In my courses, video content such as film and television are an integral part of the teaching and learning process. These in-class viewings in addition to provided articles and lecture notes supplement the traditional textbook. The paragraphs below explain the importance of video content in classes.
In the years I have been teaching philosophy, religious studies, and communications, I have used a variety of resources in my courses. Textbooks are useful in many courses and students are expected to complete assigned readings in order to be prepared for class. The same expectation applies to other readings such as primary source readings online, the complete text of The Apology of Socrates by Plato for example.
In class, students are attentive to lectures and participate in discussion as expected. Audio podcasts, video lectures, and written lecture notes supplement my course material for students who wish to further immerse themselves in the content of the class. In the 21st-century classroom this is all accepted as commonplace. Much to my surprise, television and film are looked upon differently.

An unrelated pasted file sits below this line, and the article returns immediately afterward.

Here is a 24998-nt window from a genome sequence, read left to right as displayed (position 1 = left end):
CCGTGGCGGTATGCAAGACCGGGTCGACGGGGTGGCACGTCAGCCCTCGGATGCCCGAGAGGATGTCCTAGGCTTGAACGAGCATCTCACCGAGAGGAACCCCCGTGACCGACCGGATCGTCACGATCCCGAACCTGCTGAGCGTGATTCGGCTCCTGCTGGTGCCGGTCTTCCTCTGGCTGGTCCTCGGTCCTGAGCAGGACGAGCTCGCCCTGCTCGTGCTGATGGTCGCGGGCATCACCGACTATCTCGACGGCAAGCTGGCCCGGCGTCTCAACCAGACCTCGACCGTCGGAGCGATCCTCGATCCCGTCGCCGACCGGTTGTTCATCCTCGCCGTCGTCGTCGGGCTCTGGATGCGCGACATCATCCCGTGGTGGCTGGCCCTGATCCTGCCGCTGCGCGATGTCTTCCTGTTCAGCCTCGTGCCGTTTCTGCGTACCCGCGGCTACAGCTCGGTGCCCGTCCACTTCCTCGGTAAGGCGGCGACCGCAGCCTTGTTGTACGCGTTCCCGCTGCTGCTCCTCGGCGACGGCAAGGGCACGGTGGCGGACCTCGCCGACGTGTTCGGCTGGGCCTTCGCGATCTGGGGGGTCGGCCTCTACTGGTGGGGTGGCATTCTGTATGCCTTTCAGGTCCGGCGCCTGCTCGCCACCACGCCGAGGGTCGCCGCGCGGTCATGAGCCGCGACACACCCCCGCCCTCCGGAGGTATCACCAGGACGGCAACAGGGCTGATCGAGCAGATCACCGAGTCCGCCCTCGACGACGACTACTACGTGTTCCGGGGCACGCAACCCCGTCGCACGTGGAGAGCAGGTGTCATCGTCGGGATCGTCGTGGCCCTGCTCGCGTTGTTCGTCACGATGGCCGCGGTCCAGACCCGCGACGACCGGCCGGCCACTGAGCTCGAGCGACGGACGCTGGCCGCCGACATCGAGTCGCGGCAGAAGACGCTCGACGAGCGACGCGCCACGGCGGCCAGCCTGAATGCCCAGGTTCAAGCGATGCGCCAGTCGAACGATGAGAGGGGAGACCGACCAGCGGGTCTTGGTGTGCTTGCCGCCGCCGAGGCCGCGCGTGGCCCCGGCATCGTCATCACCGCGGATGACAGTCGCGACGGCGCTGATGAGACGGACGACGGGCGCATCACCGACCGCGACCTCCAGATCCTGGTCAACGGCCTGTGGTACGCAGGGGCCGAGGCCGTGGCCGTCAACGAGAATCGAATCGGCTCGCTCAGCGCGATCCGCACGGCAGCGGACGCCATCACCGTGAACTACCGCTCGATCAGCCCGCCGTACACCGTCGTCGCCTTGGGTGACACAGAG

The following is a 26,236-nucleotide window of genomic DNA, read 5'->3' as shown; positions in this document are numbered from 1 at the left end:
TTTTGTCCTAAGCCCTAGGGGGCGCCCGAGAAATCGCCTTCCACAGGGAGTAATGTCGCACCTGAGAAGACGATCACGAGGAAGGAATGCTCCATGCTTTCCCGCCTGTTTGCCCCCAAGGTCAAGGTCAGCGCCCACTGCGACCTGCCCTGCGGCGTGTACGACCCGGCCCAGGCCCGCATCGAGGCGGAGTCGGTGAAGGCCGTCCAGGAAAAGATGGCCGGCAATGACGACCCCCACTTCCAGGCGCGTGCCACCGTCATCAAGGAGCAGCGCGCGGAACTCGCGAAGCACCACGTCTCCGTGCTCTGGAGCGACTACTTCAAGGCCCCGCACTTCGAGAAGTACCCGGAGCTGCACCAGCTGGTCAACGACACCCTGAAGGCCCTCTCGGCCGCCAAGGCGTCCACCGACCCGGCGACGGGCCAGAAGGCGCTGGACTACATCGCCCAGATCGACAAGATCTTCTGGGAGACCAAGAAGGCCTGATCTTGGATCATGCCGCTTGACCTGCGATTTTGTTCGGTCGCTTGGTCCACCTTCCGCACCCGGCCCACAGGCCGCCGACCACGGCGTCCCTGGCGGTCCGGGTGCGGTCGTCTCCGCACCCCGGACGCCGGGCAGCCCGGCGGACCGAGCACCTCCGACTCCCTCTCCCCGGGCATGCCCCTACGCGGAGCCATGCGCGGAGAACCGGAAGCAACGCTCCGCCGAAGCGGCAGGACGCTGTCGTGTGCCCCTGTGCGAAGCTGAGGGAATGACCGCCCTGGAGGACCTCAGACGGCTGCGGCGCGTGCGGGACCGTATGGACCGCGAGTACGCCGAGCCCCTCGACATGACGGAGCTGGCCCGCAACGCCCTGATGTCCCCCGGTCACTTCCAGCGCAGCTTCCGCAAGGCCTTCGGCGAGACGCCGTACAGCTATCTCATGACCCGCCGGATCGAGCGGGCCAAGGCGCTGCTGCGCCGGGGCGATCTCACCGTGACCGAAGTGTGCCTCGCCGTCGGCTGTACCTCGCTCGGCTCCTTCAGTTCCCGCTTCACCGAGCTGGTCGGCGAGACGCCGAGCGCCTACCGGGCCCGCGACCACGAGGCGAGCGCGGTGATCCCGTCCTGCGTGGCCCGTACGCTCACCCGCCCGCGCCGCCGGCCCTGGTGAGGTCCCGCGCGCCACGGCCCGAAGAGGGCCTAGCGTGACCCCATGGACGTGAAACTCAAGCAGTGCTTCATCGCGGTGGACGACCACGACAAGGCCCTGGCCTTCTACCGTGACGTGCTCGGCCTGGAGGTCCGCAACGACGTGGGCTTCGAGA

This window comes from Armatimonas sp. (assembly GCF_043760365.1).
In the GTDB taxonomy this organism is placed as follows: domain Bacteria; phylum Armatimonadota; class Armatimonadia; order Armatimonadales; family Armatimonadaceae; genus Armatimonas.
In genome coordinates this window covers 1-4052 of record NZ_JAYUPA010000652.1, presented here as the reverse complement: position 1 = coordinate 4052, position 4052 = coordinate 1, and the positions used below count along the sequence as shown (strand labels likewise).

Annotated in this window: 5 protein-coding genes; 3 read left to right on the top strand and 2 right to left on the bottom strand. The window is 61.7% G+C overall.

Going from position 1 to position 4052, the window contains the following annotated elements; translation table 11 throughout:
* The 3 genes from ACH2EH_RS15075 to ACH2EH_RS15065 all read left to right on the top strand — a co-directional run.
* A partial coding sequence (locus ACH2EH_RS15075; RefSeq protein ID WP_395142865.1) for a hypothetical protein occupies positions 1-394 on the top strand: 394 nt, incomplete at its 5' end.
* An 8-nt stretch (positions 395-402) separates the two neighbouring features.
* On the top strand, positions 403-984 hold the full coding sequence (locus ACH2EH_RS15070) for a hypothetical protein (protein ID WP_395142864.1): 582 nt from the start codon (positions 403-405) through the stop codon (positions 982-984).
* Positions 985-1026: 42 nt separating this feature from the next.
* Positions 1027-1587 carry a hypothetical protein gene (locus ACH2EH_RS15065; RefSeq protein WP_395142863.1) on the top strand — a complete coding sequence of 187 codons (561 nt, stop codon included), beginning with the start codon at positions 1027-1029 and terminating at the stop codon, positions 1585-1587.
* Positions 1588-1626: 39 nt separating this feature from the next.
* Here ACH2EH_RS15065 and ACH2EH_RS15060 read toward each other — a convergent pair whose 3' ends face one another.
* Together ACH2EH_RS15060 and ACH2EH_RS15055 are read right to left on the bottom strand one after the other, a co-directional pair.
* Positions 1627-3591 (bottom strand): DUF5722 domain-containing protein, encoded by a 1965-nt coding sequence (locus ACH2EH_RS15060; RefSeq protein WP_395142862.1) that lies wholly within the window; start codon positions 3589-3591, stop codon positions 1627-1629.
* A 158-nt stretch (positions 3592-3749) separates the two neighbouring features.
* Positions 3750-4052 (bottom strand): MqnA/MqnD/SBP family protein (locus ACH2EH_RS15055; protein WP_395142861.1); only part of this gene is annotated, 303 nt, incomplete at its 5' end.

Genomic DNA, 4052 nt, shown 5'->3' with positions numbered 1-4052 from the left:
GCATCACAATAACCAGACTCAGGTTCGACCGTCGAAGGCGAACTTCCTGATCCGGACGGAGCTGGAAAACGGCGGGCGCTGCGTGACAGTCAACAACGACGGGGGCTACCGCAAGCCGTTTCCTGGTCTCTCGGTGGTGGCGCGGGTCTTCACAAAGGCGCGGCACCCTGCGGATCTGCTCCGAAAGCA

From episodes of television series including Star Trek, The West Wing, and Family Guy to films such as The King’s Speech, After the Dark, and The Shawshank Redemption, I screen video content in class frequently. This content demonstrates course material as effectively as textbooks, primary source writings, and lectures. Yet students consistently see these class periods as throwaways, opportunities to take the day off, zone out, or even take a nap during class.
Film and television viewing is part of course curriculum. Dismissing it demonstrates a lack of dedication to success in the class and deliberate disrespect for the instructor and his/her efforts to educate. While entertaining, good film and television educate us in ways we may not even realize until we see them incorporated into a course.
The primary functions of the mass media are to inform, educate, and entertain. Allowing these media to educate in the classroom open the students’ minds to abstract concepts in tangible, entertaining, relatable ways. Dismissing them not only does a disservice to one’s education, it robs oneself of a new way of experiencing a mainstream medium and art form.